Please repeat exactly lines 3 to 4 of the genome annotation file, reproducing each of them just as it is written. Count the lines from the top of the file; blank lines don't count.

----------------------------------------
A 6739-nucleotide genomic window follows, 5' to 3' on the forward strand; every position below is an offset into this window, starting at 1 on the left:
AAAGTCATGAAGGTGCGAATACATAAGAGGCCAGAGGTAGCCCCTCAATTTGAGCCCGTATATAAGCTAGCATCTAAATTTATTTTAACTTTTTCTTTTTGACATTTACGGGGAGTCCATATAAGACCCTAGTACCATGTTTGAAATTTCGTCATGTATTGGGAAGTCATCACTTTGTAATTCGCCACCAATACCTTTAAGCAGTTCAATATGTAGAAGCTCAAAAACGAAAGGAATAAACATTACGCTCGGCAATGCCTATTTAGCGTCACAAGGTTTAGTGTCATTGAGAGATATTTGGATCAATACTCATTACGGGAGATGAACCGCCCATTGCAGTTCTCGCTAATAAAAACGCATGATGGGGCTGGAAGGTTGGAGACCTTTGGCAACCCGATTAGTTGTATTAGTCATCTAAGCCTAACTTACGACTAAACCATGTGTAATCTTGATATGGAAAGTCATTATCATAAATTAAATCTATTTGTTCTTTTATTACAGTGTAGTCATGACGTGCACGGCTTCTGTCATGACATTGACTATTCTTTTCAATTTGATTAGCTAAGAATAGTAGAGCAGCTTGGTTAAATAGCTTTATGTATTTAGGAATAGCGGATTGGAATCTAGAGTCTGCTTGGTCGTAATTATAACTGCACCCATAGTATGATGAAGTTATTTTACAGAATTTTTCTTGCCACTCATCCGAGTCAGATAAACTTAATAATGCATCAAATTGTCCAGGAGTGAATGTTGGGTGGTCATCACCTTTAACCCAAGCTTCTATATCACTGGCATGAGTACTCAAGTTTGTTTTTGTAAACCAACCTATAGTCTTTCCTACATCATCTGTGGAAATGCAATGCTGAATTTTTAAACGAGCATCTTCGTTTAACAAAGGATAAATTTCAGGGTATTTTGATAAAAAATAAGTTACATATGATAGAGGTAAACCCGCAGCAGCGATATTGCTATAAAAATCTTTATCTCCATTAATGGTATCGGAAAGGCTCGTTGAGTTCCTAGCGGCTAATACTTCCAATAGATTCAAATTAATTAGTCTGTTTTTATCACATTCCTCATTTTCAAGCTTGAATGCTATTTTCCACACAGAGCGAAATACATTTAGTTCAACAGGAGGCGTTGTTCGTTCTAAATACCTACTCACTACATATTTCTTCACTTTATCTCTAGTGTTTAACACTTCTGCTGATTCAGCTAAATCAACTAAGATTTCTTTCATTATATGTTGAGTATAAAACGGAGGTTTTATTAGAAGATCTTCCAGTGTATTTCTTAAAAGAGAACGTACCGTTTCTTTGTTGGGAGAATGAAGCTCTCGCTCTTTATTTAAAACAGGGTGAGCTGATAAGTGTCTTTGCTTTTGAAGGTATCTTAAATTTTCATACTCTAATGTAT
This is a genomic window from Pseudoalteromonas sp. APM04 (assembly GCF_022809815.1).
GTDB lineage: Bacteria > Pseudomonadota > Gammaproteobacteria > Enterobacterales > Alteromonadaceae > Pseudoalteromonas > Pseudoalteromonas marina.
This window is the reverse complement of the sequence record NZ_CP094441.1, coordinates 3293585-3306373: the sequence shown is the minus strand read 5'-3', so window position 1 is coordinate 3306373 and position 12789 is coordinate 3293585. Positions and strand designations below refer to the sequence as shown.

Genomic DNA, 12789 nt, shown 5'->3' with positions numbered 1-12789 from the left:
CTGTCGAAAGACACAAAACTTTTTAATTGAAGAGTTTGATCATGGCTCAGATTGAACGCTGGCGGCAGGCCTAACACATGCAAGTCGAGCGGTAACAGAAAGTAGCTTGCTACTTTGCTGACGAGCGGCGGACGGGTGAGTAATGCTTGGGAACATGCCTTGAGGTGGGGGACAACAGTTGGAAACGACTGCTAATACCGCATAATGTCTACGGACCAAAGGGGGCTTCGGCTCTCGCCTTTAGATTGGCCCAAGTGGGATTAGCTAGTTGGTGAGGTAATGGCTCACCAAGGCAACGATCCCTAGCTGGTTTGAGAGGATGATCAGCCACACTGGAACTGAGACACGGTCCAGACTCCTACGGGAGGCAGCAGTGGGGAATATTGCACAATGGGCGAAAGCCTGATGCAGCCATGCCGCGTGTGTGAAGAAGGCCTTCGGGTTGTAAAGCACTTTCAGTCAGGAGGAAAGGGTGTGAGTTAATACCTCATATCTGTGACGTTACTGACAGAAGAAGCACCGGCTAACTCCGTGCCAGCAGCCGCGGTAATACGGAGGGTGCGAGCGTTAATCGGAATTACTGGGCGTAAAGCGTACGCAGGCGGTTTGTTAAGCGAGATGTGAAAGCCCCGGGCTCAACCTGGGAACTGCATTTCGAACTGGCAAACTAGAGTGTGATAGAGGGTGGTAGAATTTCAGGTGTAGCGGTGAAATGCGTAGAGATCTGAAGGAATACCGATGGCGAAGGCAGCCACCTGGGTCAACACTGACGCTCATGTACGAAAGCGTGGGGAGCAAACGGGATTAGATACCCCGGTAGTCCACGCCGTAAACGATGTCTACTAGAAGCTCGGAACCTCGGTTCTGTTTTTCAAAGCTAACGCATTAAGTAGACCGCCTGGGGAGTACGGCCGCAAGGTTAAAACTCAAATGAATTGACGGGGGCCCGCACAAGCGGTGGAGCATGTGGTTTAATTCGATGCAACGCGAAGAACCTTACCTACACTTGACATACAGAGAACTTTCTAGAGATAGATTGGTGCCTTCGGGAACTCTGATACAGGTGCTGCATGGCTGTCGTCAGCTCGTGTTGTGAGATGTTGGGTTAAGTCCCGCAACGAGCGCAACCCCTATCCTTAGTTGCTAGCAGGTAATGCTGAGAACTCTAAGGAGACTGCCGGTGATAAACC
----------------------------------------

This is a genomic window from Pseudoalteromonas sp. APM04 (assembly GCF_022809815.1).
GTDB lineage: Bacteria > Pseudomonadota > Gammaproteobacteria > Enterobacterales > Alteromonadaceae > Pseudoalteromonas > Pseudoalteromonas marina.